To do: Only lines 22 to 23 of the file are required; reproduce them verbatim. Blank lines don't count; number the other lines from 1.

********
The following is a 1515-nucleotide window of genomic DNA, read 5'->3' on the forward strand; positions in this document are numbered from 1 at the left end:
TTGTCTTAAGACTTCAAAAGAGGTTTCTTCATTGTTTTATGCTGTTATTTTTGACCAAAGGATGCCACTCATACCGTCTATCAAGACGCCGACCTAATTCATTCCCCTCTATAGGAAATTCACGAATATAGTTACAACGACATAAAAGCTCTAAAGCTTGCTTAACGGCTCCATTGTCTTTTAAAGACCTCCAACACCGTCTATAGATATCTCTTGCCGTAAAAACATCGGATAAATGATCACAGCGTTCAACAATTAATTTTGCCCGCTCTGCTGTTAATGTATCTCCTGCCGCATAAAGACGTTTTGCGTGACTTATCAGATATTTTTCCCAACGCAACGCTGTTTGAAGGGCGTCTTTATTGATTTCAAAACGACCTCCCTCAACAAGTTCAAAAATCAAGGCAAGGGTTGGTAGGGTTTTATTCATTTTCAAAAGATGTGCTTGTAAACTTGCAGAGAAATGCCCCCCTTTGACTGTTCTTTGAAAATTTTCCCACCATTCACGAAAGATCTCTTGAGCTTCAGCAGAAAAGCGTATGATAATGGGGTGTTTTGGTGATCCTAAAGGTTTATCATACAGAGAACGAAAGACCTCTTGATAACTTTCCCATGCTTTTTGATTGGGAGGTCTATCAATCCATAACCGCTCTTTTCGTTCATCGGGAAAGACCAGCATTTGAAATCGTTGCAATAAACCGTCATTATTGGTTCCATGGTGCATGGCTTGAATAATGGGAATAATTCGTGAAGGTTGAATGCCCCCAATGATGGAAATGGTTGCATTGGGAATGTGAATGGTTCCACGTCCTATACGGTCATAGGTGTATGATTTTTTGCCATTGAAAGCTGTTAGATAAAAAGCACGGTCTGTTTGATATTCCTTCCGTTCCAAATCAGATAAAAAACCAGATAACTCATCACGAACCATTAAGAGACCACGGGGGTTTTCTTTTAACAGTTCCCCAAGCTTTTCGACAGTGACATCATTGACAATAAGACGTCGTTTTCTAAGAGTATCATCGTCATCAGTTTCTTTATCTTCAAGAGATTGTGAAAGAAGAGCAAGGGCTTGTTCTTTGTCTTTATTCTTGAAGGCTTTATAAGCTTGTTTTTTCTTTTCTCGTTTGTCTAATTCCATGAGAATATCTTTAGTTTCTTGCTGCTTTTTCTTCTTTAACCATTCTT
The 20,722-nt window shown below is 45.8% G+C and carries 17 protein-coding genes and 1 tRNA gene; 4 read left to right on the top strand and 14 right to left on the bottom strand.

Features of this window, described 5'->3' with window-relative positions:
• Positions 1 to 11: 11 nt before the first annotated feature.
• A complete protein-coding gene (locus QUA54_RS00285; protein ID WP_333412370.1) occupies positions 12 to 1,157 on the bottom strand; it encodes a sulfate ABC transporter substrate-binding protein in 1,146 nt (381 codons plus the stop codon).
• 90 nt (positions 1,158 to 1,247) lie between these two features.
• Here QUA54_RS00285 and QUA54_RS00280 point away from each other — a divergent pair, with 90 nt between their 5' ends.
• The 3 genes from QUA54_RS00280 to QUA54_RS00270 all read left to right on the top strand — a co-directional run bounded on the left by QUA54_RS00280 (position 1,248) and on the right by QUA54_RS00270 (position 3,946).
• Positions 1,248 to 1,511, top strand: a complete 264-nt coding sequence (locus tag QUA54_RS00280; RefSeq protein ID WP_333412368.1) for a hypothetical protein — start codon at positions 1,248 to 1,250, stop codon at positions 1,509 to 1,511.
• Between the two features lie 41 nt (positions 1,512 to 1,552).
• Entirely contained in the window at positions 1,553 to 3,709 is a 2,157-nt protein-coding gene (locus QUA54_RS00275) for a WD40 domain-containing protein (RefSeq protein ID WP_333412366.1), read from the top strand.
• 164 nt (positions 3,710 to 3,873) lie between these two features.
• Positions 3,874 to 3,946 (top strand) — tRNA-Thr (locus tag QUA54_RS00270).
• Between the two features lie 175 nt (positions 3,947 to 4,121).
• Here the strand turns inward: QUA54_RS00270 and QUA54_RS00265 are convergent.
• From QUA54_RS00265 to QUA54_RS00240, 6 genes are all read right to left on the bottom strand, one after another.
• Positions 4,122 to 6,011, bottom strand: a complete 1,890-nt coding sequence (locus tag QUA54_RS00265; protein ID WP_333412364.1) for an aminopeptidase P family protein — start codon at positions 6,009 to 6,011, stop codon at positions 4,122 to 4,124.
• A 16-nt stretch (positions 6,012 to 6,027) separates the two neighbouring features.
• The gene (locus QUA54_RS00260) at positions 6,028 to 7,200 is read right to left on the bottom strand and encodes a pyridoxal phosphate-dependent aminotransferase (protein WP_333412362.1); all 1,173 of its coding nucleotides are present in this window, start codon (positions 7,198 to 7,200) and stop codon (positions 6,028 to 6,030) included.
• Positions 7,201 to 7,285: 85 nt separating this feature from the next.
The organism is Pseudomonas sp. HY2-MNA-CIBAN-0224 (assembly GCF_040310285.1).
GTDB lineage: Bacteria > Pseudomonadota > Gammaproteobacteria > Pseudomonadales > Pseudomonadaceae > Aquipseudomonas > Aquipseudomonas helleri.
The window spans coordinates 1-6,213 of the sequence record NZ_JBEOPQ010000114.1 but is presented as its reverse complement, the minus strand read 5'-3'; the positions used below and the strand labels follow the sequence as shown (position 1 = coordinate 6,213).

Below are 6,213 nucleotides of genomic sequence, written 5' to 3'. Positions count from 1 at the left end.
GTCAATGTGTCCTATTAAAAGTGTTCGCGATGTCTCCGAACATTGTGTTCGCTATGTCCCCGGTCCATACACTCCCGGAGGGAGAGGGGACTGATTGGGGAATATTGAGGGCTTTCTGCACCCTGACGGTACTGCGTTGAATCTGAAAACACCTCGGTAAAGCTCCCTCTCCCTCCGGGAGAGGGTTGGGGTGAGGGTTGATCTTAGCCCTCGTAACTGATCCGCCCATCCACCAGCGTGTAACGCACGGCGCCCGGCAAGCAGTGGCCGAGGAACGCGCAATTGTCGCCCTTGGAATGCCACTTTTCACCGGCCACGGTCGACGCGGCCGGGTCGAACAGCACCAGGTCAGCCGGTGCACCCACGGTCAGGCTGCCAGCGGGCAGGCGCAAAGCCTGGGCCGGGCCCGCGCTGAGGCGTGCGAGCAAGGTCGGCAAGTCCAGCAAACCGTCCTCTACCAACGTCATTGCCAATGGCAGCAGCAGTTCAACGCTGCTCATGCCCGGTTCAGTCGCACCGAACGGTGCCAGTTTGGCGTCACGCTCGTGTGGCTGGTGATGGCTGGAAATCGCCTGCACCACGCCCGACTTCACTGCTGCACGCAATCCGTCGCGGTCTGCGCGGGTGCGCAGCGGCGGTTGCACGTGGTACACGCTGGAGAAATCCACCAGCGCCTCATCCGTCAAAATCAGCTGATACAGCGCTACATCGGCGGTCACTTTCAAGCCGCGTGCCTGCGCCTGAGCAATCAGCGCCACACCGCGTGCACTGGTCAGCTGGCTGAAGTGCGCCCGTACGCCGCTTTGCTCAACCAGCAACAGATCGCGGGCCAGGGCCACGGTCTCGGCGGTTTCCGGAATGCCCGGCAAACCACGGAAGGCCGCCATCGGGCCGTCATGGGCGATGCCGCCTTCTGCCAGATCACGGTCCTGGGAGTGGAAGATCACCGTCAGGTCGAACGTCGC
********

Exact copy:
The organism is Pseudomonas sp. HY2-MNA-CIBAN-0224 (assembly GCF_040310285.1).
GTDB lineage: Bacteria > Pseudomonadota > Gammaproteobacteria > Pseudomonadales > Pseudomonadaceae > Aquipseudomonas > Aquipseudomonas helleri.